Brent crude tumbles more than 3% as bearish headwinds mount

As the rapid spread of the omicron virus variant raised concern over the demand outlook.
Image: Andrey Rudakov/Bloomberg

Oil extended declines — falling more than 3% — as the rapid spread of the omicron virus variant raised concern over the demand outlook.

Futures in London tumbled near $71 a barrel after dropping 2.2% last week. Infections are rising from the US to Europe as authorities struggle to tame the spread of omicron. That’s led to restrictions on air travel and stricter curbs on movement, creating fears that will flow through to weaker energy demand.

Oil’s market structure is also showing signs of weakness. The prompt timespread for Brent once again flipped briefly into a bearish contango pattern on Monday, indicating the market is becoming over-supplied.

Bearish headwinds are mounting moving into the holiday period, when thinner trading volumes can exacerbate prices swings. Demand in Asia is softening, central banks are pivoting toward tighter monetary policy to try and rein in accelerating inflation, and President Joe Biden’s economic agenda saw a setback after Senator Joe Manchin rejected a spending package.

“We can look forward to a week of a lot of volatility,” said Jeffrey Halley, senior market analyst at Oanda Asia Pacific Pte. “But it’s dangerous to assume that oil will plunge further from here because OPEC+ is sitting there watching, and they have left themselves the room to react very quickly if they need to.”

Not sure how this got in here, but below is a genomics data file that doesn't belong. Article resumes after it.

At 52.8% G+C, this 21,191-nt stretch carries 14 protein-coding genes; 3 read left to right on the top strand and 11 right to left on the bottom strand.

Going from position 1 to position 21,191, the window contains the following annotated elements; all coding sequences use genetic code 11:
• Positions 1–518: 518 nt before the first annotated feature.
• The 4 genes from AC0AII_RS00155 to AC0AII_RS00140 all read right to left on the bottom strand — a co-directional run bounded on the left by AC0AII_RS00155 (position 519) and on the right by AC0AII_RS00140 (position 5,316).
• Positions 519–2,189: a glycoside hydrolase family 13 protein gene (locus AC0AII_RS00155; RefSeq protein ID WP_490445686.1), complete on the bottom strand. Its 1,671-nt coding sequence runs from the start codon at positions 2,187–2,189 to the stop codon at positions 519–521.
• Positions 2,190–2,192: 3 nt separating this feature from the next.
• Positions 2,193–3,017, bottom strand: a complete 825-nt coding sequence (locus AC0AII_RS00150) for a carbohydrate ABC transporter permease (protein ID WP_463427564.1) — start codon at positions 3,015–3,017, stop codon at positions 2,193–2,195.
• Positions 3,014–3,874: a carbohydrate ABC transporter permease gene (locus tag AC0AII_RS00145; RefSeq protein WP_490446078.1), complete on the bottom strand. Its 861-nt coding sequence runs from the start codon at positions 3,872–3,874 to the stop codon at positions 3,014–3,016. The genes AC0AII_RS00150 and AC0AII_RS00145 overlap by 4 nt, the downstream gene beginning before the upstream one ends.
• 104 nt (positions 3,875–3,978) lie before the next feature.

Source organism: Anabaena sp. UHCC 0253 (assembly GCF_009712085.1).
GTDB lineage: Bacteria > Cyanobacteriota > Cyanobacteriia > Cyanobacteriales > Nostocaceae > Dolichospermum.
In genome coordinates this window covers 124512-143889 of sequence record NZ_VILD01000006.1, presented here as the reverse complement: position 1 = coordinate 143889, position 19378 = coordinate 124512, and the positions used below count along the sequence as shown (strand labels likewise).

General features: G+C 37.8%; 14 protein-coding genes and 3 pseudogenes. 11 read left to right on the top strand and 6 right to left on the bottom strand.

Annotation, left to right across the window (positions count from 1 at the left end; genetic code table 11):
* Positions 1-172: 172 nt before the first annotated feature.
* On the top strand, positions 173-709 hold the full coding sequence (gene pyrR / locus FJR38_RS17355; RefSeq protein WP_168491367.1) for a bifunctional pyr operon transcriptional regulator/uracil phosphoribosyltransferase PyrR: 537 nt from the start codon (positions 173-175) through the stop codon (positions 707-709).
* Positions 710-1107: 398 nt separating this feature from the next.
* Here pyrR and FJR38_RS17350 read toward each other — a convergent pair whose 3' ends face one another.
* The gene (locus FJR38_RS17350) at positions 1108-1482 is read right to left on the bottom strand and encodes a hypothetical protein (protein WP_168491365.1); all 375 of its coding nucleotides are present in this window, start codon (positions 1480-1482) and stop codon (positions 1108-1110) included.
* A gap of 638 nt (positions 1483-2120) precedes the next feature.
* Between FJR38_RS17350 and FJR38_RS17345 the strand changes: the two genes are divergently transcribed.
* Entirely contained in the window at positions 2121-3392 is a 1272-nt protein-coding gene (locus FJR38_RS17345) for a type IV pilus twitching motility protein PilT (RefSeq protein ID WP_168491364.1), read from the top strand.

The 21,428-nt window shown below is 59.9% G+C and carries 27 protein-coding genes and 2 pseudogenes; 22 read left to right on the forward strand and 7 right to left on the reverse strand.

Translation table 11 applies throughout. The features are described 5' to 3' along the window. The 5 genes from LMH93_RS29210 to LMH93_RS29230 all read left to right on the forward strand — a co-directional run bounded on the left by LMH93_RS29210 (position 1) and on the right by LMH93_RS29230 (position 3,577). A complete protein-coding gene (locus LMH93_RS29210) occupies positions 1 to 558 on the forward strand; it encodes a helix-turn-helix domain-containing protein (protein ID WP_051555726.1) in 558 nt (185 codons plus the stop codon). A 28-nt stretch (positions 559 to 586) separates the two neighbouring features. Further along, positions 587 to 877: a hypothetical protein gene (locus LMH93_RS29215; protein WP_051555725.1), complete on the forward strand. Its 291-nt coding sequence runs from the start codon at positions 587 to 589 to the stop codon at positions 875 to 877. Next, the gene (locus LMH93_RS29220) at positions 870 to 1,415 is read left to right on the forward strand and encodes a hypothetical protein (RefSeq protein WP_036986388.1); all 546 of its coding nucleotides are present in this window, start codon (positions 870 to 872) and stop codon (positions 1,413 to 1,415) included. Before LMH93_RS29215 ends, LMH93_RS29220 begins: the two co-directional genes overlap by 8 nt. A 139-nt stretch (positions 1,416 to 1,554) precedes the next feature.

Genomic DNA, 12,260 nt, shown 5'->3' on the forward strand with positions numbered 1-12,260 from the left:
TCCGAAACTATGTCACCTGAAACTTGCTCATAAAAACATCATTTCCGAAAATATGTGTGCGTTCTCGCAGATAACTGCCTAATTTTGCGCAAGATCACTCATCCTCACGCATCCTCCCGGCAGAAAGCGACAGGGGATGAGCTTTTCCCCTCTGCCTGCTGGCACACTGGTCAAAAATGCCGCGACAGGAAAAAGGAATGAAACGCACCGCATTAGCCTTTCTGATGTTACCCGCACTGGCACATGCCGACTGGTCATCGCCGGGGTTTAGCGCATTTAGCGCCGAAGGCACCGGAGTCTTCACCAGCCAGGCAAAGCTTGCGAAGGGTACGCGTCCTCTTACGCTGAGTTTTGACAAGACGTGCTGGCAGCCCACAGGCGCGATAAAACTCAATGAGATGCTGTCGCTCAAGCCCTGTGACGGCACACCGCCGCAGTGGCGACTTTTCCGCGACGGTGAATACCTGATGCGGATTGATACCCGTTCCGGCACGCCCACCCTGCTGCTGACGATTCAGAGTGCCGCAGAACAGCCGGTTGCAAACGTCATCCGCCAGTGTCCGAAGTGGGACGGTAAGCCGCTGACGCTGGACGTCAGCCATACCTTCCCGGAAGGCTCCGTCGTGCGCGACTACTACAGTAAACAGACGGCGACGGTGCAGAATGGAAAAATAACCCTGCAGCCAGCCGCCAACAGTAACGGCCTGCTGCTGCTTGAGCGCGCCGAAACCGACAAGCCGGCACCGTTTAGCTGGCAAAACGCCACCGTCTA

Prices
  • Brent for February settlement lost 3.3% to $71.07 a barrel on the ICE Futures Europe exchange as of 7:35 a.m. London time after declining 2% on Friday.
    • The prompt timespread was 1 cent in backwardation, compared with 30 cents at the start of the month.
  • West Texas Intermediate for January delivery, which expires Monday, slid 3.7% to $68.25 on the New York Mercantile Exchange.
    • The more active February contract dropped 3.7% to $68.09.

New York state broke a record for new infections and New York City Mayor Bill de Blasio called on the federal government to step up supplies of tests and treatments to the city amid a spike in infections caused by omicron. The Dutch government announced plans to enforce a stricter lockdown, while Germany’s health minister warned of another virus wave caused by omicron.

Other oil-market news:
  • The Biden administration’s release of crude from US emergency reserves to cool oil’s rally is going into a second round, with bids due by the first working day of the year.
  • Equinor ASA will drill about 25 exploration wells off Norway’s coast next year in a bet that it will be among the last companies still producing oil and gas when the world has achieved net-zero emissions.
  • Libya may introduce contracts with private oil companies that would give bonuses to those that meet targets and penalise those that don’t.
© 2021 Bloomberg

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